“You’re a son of a bitch,” he said venomously through his teeth. “You turned your back on all of us. You didn’t fight.”
“Spare me the soap opera,” Jacob shot back. “I realised who I truly am, and who I am is a completely psychotic nutter with a fetish for stabbing people!” On stabbing he surged forward again, forcing Brendan backwards in their blade lock. “What about you, Mr Fake Kiwi? You’ve got no right to preach about fake personas to me!”
“I fought it!” Brendan shouted, the anger in him almost uncontrollable. “I fought, and I won!”
He pushed back, and this time Jacob staggered away from the blade lock. Brendan pushed the advantage and stabbed forward, missing Jacob’s torso by inches. Jacob turned on the spot and slashed, catching Brendan across the chest. The slice opened him down to his ribcage, blood spilling from the wound all down his body.
Brendan cried out and shifted backwards, his grip on the claymore loosening slightly. He spat out a curse as Jacob leapt off the ground towards him, sword held above his head for a downward vertical slash that would cut Brendan in two.
Time slowed. Jacob dropped from the air like an avenging angel. Brendan saw the katana come down and pierce the middle of his chest, spearing him through and pinioning him to the ground. The blade sank into the floor, with the hilt and four inches of metal protruding upwards from Brendan’s body.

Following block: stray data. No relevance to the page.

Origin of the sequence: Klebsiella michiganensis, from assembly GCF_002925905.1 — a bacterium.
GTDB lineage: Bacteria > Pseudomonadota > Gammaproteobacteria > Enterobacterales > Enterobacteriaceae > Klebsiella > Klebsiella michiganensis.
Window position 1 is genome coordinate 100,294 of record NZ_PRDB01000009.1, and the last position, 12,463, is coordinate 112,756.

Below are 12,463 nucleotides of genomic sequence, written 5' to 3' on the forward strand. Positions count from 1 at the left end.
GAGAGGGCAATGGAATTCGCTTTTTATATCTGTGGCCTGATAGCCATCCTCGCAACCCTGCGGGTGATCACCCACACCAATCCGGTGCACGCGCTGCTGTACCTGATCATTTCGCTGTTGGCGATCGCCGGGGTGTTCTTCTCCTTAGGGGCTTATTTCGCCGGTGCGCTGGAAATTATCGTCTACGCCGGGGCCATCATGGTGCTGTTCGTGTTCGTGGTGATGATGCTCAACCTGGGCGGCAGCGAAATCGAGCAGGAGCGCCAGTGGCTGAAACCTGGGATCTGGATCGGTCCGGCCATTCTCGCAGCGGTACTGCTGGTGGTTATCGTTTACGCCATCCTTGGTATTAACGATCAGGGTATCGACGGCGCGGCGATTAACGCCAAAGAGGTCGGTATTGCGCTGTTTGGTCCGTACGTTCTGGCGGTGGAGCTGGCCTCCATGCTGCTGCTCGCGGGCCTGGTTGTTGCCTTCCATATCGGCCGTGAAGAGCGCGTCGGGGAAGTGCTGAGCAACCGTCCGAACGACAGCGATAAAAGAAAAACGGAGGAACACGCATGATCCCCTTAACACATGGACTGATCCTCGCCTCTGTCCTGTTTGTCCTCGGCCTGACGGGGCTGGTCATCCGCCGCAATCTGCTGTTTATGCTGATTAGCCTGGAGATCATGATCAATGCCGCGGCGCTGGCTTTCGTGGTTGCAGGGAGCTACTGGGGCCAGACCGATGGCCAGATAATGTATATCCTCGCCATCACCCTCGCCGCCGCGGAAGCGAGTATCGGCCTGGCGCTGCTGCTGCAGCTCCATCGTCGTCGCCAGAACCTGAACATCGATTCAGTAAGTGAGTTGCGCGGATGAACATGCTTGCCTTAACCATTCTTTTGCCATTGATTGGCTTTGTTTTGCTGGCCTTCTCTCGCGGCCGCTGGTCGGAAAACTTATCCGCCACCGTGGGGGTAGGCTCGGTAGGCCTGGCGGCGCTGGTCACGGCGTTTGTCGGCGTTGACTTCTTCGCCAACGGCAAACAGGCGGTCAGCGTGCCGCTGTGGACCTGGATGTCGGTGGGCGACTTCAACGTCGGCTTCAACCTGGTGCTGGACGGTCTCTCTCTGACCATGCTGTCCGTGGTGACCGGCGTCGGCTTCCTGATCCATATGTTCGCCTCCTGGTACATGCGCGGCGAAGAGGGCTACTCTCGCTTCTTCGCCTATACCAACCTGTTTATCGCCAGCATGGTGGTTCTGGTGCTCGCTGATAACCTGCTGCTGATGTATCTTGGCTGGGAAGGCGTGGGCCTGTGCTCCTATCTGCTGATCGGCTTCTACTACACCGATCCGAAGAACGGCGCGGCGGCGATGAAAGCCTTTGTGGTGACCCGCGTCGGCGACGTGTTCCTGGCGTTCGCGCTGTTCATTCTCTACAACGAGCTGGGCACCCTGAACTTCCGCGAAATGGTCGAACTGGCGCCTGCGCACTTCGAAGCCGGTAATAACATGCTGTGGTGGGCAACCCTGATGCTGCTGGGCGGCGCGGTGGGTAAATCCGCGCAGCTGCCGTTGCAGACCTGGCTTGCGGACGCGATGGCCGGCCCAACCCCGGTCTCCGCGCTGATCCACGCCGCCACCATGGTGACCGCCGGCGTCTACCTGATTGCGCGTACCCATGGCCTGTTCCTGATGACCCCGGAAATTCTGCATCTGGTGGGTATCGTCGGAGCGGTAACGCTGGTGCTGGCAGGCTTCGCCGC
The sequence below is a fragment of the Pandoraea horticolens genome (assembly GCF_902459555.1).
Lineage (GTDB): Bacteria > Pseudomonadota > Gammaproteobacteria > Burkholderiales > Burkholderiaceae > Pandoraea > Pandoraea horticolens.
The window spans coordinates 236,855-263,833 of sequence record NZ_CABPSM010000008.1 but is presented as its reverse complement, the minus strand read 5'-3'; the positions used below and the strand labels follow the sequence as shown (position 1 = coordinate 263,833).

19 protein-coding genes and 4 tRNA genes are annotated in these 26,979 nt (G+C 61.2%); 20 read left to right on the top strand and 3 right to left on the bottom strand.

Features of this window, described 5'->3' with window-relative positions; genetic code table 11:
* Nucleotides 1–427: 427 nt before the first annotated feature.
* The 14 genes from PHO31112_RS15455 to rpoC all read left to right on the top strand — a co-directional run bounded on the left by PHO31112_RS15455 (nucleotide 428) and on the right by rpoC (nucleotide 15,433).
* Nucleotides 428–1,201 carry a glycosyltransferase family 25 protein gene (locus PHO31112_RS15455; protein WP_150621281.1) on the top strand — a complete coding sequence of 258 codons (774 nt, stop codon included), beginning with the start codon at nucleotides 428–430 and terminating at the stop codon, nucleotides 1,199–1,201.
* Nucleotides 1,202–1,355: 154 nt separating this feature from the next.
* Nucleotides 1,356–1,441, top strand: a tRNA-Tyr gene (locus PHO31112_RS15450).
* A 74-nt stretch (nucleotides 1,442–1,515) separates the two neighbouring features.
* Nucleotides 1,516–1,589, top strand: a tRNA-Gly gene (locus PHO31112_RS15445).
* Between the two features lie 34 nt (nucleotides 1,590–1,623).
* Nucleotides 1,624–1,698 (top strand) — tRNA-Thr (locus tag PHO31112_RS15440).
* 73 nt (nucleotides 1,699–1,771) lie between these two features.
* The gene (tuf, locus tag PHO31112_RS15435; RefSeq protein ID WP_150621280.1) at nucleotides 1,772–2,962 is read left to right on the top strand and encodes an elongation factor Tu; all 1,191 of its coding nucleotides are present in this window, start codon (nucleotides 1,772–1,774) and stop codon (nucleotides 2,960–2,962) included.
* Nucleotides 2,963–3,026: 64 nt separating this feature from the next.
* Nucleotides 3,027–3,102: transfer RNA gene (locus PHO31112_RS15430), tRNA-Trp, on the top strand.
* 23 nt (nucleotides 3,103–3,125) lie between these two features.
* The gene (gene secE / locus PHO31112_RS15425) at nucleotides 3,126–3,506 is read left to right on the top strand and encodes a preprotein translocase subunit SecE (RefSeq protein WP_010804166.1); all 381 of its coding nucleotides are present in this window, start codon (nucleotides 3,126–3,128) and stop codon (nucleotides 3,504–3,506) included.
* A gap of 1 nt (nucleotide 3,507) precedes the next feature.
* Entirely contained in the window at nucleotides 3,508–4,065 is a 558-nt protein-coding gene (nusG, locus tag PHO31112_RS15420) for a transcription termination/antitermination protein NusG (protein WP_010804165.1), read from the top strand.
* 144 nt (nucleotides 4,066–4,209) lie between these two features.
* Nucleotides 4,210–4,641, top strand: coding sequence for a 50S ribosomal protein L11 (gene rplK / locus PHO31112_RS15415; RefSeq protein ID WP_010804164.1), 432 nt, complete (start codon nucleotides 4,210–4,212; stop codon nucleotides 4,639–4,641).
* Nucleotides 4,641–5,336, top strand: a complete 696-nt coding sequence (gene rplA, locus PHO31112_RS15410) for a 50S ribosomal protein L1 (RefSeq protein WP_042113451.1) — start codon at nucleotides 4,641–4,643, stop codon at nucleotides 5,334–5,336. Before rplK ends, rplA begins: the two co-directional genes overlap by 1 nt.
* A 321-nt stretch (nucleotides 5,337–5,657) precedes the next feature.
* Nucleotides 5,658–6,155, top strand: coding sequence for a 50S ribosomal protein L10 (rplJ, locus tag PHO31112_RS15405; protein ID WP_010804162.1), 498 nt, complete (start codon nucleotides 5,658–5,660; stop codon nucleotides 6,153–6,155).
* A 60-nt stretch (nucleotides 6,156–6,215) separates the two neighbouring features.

Well…this is kinda painful.
He coughed up blood, his hands grabbing uselessly at the sword to try and prise it out of him. Jacob knelt beside him, gun in hand and an evil smirk on his face.
“Y’know, I always wondered why Beth never gave me that cute little regenerative gene you’ve got,” he said idly, checking the clip in his gun. Brendan noticed it was full bar one. “Then I figured it out – that’s too easy. Being able to heal any old wound is just too easy. There’s no skill involved. Whereas me…I had to rely on just being awesome. My skills were developed because I’m awesome, and I don’t need a God mode cheat to win. I can get by on what I’ve got.” He looked at the gun, then suddenly holstered it. “Nah, you know what? That’s too easy. I wanna kill you the hard way, to make sure you never come back.”
He was down on his knees near Brendan’s head. Brendan let his arms drop from the sword, swallowing down more blood that welled in his throat. “I am going to pull you apart,” Jacob whispered. “I am going to take out every little piece of your head until there’s nothing left. Let’s see you regen out of tha-”